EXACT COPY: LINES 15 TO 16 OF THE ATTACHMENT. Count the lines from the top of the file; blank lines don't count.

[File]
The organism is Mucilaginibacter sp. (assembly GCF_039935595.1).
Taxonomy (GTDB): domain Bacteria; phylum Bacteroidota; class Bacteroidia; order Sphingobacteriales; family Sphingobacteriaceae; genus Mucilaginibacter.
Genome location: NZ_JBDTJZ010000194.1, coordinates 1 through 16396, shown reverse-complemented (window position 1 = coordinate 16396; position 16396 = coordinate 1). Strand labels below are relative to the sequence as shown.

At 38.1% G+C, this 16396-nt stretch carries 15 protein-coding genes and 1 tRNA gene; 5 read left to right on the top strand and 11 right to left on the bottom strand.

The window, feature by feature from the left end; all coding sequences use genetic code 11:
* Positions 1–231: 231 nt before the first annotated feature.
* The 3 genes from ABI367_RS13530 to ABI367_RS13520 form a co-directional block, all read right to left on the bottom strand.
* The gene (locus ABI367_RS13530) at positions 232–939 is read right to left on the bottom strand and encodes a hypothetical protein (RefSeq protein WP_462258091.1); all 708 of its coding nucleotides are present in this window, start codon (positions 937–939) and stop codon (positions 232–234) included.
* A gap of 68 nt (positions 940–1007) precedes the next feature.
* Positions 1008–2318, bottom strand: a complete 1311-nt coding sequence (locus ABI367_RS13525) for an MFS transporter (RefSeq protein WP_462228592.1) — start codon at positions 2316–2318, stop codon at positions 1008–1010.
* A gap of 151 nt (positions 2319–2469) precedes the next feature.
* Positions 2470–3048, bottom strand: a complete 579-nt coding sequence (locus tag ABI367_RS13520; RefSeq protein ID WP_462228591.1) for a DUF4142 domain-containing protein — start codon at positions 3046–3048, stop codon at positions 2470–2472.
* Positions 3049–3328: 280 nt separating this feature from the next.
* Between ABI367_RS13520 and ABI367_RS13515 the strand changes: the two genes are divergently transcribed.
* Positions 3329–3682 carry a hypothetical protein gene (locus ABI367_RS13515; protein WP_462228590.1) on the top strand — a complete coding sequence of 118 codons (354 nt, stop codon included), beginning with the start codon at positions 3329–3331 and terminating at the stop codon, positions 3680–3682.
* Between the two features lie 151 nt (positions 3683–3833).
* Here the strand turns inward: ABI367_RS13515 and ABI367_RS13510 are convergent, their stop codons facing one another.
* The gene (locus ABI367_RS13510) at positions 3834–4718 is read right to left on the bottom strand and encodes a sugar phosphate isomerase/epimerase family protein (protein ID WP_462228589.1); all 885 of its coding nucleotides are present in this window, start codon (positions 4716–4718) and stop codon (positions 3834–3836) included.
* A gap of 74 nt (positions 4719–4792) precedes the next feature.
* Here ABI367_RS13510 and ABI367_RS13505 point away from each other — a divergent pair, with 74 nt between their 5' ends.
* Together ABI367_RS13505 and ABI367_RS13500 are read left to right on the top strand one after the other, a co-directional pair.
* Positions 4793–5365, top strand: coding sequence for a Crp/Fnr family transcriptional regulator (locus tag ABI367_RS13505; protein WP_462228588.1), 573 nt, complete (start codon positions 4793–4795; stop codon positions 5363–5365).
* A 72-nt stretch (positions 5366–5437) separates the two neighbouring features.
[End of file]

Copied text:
* Positions 3329–3682 carry a hypothetical protein gene (locus ABI367_RS13515; protein WP_462228590.1) on the top strand — a complete coding sequence of 118 codons (354 nt, stop codon included), beginning with the start codon at positions 3329–3331 and terminating at the stop codon, positions 3680–3682.
* Between the two features lie 151 nt (positions 3683–3833).